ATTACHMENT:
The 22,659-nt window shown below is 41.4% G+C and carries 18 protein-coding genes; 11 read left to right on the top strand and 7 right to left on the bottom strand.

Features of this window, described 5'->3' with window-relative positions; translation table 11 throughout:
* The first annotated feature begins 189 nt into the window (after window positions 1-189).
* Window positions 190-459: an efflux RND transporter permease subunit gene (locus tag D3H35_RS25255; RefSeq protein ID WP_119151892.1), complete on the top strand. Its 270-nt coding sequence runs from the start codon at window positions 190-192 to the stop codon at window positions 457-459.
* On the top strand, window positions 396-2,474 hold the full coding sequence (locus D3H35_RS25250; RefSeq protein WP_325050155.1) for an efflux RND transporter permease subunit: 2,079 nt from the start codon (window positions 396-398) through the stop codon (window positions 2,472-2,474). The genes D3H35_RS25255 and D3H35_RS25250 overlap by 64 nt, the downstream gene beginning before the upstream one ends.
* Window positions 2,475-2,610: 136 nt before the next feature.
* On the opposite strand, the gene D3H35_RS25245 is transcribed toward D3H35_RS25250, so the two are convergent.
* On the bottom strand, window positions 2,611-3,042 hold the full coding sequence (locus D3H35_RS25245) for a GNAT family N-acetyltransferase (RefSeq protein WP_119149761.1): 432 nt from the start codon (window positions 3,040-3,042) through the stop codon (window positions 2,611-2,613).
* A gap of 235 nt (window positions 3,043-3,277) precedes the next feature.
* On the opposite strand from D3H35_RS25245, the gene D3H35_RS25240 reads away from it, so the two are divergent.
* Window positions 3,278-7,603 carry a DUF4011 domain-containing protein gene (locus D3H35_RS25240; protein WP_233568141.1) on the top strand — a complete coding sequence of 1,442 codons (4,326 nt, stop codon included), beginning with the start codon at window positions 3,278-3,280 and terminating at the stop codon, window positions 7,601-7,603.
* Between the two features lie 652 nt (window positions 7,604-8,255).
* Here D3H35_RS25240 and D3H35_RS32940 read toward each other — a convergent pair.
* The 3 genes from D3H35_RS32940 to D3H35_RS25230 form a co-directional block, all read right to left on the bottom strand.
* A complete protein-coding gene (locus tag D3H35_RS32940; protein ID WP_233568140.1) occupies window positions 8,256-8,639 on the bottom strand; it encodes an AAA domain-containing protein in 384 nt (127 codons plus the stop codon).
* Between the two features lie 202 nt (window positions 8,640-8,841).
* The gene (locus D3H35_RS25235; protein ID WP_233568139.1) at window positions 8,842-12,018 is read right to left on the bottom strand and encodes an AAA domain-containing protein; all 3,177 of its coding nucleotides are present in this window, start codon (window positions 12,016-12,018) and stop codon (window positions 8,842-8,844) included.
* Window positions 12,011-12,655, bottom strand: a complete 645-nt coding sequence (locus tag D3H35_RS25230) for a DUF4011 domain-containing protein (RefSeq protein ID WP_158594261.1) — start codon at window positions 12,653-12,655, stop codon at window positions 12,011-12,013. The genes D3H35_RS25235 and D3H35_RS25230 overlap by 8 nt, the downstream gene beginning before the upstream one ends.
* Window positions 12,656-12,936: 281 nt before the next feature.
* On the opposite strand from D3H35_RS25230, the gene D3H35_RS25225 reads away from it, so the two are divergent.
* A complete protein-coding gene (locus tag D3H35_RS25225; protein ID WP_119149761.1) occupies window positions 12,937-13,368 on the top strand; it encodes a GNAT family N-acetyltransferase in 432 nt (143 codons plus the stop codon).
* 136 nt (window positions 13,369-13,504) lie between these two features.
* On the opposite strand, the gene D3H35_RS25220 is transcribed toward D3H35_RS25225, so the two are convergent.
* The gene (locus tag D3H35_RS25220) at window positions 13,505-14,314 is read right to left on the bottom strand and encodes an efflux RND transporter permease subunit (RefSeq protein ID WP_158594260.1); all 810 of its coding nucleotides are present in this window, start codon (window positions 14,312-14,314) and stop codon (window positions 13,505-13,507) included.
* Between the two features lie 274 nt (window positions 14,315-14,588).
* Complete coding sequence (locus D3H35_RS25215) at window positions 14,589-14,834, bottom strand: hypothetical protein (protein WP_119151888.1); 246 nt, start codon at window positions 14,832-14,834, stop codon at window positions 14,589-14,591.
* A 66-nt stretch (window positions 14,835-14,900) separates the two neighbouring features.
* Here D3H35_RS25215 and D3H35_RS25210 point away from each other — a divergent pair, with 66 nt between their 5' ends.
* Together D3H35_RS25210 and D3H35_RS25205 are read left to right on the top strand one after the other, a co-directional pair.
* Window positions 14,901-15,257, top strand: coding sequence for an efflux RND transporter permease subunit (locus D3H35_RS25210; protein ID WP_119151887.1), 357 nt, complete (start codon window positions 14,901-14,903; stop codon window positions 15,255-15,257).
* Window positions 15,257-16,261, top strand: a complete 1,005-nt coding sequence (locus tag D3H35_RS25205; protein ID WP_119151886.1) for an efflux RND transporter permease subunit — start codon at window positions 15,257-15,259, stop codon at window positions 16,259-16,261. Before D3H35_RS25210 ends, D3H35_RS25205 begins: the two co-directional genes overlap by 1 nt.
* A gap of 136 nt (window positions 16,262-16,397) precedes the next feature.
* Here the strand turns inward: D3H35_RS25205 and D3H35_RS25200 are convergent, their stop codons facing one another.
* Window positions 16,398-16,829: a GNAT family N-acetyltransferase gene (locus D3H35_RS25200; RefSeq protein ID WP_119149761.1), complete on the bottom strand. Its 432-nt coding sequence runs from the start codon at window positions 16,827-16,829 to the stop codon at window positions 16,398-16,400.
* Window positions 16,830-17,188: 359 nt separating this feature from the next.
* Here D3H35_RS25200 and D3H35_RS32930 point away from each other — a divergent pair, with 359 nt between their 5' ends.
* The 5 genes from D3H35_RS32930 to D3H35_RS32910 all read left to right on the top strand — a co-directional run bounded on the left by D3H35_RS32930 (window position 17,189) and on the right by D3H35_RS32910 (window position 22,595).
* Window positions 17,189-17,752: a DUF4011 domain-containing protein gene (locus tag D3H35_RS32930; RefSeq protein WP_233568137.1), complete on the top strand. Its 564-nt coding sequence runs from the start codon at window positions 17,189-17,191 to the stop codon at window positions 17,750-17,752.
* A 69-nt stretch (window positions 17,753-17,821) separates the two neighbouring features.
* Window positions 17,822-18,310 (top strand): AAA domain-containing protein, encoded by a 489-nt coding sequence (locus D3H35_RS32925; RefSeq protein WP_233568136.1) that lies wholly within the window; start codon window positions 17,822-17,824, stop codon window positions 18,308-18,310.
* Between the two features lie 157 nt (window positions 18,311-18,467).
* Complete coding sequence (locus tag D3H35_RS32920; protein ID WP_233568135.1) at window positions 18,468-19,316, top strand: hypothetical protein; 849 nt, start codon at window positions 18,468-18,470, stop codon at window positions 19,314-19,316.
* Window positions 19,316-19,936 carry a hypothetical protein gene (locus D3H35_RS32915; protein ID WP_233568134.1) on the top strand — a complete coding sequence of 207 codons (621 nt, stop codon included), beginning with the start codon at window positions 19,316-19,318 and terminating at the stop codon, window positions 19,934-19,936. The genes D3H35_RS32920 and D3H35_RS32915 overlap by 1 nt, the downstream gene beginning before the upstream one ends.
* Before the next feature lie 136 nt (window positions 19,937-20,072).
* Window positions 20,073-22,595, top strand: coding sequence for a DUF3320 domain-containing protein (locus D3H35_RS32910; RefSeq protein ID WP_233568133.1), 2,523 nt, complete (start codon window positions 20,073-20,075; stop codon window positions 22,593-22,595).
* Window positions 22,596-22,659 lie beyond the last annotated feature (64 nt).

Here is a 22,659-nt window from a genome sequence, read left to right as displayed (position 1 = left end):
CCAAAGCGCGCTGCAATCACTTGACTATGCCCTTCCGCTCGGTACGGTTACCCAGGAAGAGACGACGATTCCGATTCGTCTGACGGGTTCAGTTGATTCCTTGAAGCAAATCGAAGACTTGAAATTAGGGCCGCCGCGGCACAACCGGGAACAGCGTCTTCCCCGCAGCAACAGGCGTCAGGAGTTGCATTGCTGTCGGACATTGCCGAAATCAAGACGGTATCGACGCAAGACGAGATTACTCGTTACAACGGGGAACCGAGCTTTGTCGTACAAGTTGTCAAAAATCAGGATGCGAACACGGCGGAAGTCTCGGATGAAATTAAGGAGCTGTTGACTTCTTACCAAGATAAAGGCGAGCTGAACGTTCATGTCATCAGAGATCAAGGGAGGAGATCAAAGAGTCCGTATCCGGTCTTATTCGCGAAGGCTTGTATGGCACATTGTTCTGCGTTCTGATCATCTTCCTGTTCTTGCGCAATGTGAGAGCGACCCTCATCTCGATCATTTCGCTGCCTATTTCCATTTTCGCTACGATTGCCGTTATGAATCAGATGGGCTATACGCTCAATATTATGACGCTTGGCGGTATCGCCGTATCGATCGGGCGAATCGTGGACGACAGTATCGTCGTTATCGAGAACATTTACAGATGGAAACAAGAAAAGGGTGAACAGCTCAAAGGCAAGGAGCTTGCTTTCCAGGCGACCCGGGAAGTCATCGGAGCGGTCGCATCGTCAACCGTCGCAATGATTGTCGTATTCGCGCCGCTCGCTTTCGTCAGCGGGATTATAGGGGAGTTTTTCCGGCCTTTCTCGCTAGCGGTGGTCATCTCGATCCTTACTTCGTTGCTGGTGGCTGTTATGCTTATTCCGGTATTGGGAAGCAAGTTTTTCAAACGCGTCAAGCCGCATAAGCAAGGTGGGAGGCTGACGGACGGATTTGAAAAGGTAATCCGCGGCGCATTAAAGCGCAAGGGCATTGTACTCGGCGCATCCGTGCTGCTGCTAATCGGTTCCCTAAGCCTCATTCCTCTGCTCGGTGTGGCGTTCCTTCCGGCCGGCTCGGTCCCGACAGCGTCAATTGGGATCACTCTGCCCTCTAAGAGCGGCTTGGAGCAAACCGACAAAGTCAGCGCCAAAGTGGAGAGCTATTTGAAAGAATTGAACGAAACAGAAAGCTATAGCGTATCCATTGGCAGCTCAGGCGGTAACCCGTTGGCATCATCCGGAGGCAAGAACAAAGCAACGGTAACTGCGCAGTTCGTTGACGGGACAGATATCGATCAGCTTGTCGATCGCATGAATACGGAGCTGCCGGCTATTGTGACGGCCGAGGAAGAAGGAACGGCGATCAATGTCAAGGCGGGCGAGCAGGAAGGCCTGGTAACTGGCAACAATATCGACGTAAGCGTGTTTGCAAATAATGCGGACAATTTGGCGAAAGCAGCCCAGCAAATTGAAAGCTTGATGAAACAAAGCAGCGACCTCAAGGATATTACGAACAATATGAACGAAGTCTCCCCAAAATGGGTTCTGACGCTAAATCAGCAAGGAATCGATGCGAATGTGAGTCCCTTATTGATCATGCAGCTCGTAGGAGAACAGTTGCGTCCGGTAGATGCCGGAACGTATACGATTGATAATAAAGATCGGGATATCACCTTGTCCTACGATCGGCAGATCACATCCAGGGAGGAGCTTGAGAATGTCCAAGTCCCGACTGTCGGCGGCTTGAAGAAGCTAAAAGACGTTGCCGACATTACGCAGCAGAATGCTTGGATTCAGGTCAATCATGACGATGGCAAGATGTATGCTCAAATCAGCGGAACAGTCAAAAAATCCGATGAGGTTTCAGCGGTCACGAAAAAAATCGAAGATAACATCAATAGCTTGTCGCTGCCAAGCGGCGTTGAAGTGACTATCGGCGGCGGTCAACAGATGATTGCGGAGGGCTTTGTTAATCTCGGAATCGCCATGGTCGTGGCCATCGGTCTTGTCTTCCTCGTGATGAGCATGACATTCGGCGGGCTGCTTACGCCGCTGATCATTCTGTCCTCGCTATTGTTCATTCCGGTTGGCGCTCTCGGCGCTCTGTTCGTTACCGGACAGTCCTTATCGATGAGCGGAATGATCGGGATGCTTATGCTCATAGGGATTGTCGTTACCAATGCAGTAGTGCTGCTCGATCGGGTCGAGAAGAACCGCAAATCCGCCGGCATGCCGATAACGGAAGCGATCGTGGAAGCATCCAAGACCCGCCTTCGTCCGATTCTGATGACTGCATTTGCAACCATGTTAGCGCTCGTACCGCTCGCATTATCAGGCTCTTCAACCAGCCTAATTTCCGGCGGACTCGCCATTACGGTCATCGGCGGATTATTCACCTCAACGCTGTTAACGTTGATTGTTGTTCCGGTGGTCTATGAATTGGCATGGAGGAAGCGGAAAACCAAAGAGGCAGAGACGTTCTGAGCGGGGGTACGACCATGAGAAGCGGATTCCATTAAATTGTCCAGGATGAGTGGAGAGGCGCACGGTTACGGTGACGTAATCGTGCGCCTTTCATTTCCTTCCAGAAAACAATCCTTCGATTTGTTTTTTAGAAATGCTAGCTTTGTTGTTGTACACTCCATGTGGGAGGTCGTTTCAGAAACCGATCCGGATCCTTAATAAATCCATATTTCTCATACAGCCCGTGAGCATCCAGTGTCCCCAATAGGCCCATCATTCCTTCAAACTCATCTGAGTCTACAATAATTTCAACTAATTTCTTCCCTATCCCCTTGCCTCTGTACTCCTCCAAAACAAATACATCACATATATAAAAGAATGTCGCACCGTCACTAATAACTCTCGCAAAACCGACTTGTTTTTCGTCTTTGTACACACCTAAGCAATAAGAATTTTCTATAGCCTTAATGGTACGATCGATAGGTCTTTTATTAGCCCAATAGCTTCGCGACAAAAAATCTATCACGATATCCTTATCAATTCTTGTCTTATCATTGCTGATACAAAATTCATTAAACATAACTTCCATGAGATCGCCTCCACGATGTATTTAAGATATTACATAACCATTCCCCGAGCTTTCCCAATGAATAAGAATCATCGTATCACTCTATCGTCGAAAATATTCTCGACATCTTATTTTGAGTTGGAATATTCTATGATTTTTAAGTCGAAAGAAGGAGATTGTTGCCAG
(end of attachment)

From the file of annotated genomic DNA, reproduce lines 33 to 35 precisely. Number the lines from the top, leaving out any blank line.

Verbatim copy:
* Here the strand turns inward: D3H35_RS25205 and D3H35_RS25200 are convergent, their stop codons facing one another.
* Window positions 16,398-16,829: a GNAT family N-acetyltransferase gene (locus D3H35_RS25200; RefSeq protein ID WP_119149761.1), complete on the bottom strand. Its 432-nt coding sequence runs from the start codon at window positions 16,827-16,829 to the stop codon at window positions 16,398-16,400.
* Window positions 16,830-17,188: 359 nt separating this feature from the next.